1. What would be the earliest that Boris could do this, given the prorogue?

    2. If it passed, doesn’t that trigger a 14 day window which would carry the final vote past the date Boris has to ask for an extension?

    Thanks!
    1991 -- 1992 -- 2001 -- 2010 -- 2015

  7. #847
    Quote Originally Posted by OldPhiKap View Post
    1. What would be the earliest that Boris could do this, given the prorogue?

    2. If it passed, doesn’t that trigger a 14 day window which would carry the final vote past the date Boris has to ask for an extension?

    Thanks!
    I was just joking. I can't imagine Boris Johnson saying he has no confidence in himself. Space/time might collapse. But...

    1) Monday.

    2) The new government has to be formed in 14 days by law. I'm assuming if Parliament if prorogued they can't do this leading to the body being dissolved and a general election. I guess it's possible Boris can go back to the Queen and ask for a delay but I'm not sure. Parliament takes a three week recess soon for party conference so there's that too.

  8. #848
    Join Date
    Feb 2007
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    Skinker-DeBaliviere, Saint Louis
    Is there a possibility that they'll figure out a way to not go on vacation? (That is, a procedural manoeuvre past the proroguing). Given that they're facing the biggest existential thread to the United Kingdom since Hitler was dropping bombs on them in 1940? Isn't Labour's block of the snap election much to do with their fear that Corbyn is an albatross about their necks?

    I keep hoping this mess will take down Corbyn nearly as swiftly as Johnson. Idle hope.

    Did I spell maneuver Englishly enough?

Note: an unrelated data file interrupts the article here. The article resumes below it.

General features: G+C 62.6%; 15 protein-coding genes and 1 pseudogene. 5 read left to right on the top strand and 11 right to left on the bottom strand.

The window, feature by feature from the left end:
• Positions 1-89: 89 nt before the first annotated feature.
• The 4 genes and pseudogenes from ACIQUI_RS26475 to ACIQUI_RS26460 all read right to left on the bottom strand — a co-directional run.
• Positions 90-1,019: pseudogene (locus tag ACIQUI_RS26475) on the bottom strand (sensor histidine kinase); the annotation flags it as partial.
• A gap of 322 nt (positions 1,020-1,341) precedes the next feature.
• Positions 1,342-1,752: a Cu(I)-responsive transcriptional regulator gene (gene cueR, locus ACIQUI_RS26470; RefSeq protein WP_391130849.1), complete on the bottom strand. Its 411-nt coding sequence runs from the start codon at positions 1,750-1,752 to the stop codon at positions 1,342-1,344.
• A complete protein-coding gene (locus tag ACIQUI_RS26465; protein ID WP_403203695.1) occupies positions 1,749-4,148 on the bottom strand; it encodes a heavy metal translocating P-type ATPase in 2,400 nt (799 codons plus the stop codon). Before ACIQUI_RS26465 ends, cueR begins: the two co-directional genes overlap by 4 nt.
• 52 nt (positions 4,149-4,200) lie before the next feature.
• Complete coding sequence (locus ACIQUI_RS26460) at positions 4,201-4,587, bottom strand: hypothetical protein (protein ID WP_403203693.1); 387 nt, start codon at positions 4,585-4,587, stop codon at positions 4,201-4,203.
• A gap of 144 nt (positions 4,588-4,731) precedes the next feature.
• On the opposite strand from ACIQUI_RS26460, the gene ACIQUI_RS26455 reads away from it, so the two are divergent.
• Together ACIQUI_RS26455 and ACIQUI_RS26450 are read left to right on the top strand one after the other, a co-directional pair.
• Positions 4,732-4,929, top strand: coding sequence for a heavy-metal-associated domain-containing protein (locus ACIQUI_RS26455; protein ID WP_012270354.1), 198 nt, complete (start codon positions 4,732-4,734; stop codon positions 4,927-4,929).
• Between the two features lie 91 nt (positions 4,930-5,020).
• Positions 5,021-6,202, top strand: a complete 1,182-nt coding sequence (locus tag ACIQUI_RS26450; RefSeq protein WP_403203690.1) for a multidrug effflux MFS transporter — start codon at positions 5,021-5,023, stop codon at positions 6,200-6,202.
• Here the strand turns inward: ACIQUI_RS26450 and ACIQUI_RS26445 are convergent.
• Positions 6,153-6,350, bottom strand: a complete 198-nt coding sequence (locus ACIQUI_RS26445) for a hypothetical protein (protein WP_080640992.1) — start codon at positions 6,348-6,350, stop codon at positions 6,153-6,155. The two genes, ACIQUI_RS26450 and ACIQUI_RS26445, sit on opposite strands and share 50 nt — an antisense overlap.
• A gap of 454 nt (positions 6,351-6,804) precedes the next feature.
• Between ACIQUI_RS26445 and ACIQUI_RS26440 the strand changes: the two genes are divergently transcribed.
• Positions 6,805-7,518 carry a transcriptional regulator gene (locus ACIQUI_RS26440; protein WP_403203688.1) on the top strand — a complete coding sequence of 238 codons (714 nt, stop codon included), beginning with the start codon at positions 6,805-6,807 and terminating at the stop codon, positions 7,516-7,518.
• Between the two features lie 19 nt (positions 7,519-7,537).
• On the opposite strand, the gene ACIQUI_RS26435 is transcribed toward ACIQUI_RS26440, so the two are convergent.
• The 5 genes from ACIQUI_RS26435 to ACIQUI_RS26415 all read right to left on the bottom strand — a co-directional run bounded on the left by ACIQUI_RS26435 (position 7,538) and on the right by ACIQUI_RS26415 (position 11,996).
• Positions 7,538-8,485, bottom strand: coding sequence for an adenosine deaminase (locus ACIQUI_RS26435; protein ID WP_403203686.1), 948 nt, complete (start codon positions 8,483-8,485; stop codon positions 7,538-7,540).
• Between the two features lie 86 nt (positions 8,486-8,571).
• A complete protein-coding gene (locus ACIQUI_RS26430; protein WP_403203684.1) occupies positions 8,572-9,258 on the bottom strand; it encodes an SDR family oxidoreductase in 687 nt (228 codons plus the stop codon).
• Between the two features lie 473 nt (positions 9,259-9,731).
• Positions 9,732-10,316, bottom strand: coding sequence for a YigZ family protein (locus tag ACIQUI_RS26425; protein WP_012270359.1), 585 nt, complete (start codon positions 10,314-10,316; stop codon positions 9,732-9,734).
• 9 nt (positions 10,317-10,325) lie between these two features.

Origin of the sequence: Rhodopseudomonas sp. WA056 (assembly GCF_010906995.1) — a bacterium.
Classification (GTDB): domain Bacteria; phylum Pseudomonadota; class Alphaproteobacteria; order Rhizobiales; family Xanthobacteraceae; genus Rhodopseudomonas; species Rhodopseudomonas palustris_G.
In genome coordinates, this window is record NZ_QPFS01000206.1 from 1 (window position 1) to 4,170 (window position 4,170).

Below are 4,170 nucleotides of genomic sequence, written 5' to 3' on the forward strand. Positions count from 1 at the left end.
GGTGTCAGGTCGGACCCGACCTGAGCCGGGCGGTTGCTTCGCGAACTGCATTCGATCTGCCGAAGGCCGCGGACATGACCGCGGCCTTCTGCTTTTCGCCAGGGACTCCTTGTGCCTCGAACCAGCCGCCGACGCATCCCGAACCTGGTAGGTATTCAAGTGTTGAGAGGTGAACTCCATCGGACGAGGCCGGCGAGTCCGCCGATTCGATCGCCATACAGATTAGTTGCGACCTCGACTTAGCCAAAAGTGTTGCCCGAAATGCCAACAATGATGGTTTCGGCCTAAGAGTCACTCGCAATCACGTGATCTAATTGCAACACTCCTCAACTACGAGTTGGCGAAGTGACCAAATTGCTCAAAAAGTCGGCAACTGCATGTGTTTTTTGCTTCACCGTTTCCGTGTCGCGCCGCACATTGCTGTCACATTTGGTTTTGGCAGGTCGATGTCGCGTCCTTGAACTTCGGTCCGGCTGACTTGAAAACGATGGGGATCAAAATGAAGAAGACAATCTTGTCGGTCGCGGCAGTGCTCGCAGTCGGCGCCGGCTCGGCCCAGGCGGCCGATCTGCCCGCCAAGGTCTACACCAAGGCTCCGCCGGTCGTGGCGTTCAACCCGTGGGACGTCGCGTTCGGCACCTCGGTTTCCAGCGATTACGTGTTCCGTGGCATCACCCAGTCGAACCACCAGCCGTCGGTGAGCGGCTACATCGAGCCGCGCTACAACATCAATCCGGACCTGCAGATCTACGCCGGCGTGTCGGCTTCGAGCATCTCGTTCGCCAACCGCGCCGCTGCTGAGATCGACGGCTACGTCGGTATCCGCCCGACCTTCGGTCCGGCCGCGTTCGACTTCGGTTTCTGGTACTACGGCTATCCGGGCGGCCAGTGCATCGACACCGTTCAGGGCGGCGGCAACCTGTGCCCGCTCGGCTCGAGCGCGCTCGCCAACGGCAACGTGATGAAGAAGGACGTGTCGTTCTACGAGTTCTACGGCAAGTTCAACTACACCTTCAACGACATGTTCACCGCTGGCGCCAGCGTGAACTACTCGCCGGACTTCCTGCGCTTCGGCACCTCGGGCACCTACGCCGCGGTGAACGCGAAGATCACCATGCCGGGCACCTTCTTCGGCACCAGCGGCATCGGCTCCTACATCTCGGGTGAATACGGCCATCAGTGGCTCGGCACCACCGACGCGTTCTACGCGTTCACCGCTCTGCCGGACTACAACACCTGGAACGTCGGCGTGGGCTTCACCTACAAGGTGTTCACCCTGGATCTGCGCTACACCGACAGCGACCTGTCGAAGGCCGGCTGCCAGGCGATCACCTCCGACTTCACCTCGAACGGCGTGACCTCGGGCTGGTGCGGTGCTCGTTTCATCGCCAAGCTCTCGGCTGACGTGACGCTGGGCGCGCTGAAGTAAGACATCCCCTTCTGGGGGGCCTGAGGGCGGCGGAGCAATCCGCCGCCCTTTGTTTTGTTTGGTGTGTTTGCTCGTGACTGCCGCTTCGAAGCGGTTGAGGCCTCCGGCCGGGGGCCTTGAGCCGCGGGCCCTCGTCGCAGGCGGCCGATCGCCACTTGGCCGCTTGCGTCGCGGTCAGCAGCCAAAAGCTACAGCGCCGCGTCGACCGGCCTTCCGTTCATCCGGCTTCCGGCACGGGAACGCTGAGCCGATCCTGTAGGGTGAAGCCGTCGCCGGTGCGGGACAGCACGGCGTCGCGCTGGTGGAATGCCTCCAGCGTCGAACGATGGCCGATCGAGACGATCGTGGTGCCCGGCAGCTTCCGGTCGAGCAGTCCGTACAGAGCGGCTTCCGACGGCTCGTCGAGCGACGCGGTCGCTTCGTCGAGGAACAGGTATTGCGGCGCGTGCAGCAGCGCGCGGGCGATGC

A movie is not about what it's about; it's about how it's about it.
    ---Roger Ebert


    Some questions cannot be answered
    Who’s gonna bury who
    We need a love like Johnny, Johnny and June
    ---Over the Rhine

  9. #849
    Quote Originally Posted by throatybeard View Post
    Is there a possibility that they'll figure out a way to not go on vacation? (That is, a procedural manoeuvre past the proroguing). Given that they're facing the biggest existential thread to the United Kingdom since Hitler was dropping bombs on them in 1940? Isn't Labour's block of the snap election much to do with their fear that Corbyn is an albatross about their necks?
    The upcoming recess isn't a holiday (well not all of it anyway). They just came back from vacation Monday. This is for party conferences where the members can hash out policy, tactics, platforms and backstabbings. Instead of all parties holding conferences during the same period, they stagger the dates. Why? I don't know. Maybe to accommodate journalists and not divide coverage and attention? It drags the Conference Recess to three weeks. Sure MPs could vote to cancel the recess but the party conferences will still go on. Too much money and preparation have been laid out. On a much smaller scale, it would be like canceling the DNC or GOP National Convention a week and a half before they were to start. So even if they could muster enough votes to cancel the recess, at least one parties MPs would be abstain through the end of September. So not likely.

    .
    Last edited by Kdogg; 09-07-2019 at 03:04 PM.

  10. #850
    Quote Originally Posted by Kdogg View Post